19 Blessed be the Lord, who daily bears us up; God is our salvation. Selah 20 Our God is a God of salvation, and to God, the Lord, belong deliverances from death. 21 But God will strike the heads of his enemies, the hairy crown of him who walks in his guilty ways. 22 The Lord said, "I will bring them back from Bashan, I will bring them back from the depths of the sea, 23 that you may strike your feet in their blood, that the tongues of your dogs may have their portion from the foe." 24 Your procession is seen, O God, the procession of my God, my King, into the sanctuary— 25 the singers in front, the musicians last, between them virgins playing tambourines: 26 "Bless God in the great congregation, the Lord, O you who are of Israel's fountain!" 27 There is Benjamin, the least of them, in the lead, the princes of Judah in their throng, the princes of Zebulun, the princes of Naphtali. (Psalm 68:19-27 ESV)
Verses 19, 20, 21, and 22 speak of God as the one who rescues and saves. He is also an advocate who will defend his people from their enemies. Finally, verses 25 and 26 underline the need to come together, share testimonies of God’s actions, and sing praises. God designed us for corporate worship, and we gain strength from being together in His presence. This truth spurs us on in our church planting journey.
From time to time, I miss out on attending in-person church services. These verses serve as a great reminder to me to prioritize gathering with fellow believers. Being able to participate in church online for medical reasons is one thing, but settling into the pattern of passive participation might cause me to miss out on being part of the body of Christ.
28 Summon your power, O God, the power, O God, by which you have worked for us. 29 Because of your temple at Jerusalem kings shall bear gifts to you. 30 Rebuke the beasts that dwell among the reeds, the herd of bulls with the calves of the peoples. Trample underfoot those who lust after tribute; scatter the peoples who delight in war. 31 Nobles shall come from Egypt; Cush shall hasten to stretch out her hands to God. 32 O kingdoms of the Earth, sing to God; sing praises to the Lord, Selah 33 to him who rides in the heavens, the ancient heavens; behold, he sends out his voice, his mighty voice. 34 Ascribe power to God, whose majesty is over Israel, and whose power is in the skies. 35 Awesome is God from his sanctuary; the God of Israel—he is the one who gives power and strength to his people. Blessed be God! (Psalm 68:28-35 ESV)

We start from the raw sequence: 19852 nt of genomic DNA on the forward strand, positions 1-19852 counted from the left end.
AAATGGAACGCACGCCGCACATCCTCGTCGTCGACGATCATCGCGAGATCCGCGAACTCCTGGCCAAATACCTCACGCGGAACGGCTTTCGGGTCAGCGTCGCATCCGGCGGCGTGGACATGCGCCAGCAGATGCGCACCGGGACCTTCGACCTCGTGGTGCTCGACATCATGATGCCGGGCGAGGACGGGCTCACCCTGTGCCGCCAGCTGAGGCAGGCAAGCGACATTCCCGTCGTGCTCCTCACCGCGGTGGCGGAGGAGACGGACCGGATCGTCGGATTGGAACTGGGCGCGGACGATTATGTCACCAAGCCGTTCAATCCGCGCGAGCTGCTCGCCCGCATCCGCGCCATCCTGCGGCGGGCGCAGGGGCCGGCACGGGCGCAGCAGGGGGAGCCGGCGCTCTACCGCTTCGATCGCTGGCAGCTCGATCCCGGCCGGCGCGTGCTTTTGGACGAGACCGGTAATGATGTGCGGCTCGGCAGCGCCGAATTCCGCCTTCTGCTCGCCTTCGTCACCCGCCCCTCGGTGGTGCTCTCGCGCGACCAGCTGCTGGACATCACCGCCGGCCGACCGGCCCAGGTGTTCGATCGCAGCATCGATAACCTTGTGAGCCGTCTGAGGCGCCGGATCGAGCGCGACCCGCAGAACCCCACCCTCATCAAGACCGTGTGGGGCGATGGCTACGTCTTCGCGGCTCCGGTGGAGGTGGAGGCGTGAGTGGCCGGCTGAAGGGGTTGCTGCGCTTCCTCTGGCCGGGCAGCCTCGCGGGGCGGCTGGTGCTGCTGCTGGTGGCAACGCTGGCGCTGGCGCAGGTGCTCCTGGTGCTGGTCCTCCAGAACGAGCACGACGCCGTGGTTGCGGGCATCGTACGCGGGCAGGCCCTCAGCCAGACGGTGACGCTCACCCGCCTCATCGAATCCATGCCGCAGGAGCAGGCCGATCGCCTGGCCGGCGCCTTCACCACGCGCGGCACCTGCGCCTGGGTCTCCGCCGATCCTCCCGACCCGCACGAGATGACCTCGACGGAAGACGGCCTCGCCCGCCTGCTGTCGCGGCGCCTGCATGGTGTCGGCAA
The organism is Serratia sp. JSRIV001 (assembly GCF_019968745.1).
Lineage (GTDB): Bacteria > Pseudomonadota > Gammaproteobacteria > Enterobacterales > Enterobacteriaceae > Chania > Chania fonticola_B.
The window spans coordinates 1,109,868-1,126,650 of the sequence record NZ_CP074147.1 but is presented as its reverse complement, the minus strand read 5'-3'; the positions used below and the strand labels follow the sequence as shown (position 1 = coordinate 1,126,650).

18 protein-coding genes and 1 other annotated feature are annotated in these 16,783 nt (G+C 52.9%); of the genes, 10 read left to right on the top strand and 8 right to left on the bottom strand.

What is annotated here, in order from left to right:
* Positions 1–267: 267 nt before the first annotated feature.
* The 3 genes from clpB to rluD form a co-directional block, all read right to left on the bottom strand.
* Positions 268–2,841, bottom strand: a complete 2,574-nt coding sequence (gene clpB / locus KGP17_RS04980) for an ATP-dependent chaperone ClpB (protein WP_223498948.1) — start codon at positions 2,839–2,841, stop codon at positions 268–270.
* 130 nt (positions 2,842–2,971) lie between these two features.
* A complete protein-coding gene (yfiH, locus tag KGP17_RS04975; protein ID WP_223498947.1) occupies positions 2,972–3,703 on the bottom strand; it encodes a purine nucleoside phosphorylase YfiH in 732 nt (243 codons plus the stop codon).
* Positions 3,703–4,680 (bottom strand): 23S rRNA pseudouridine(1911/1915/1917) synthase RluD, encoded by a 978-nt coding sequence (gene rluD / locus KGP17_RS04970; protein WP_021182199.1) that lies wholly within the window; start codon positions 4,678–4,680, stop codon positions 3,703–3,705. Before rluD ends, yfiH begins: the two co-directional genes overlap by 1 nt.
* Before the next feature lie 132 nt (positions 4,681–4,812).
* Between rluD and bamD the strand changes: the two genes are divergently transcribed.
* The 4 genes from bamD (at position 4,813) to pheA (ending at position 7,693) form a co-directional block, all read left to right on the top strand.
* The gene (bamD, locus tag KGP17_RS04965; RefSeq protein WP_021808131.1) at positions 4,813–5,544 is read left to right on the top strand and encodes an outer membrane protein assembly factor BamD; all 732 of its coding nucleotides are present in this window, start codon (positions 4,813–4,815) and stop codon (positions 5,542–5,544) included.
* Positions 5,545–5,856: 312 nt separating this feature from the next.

Verses 31 and 32 prophesy about the day of Pentecost when the Holy Spirit reversed the Tower of Babel curse. Hearing the Gospel in each person’s mother tongue initiates a praise response. The final three verses of the Psalm continue the theme of praise. God’s power is acknowledged, as is the power He shares to give strength to His people.
When the Holy Spirit fills God’s people, resurrection power flows forth. Vibrant growth and supernatural strength follow. Hopelessness and desperation depart as abundance flows forth. Holy Spirit continues His work even to this very day, and we have seen so much evidence of that in our church planting journey.
Thank you, God, for Your supernatural power revealed at Pentecost and how you send fresh waves of the Holy Spirit to transform us every day. We long to be in step with Your Spirit. Thank you for all you are doing to provide for our church plant. Guide All Saints Conroe to continue to seek You, Lord. Give us eyes to see, ears to hear, and a heart to draw near the Holy Spirit’s movements. In Jesus’ name, Amen.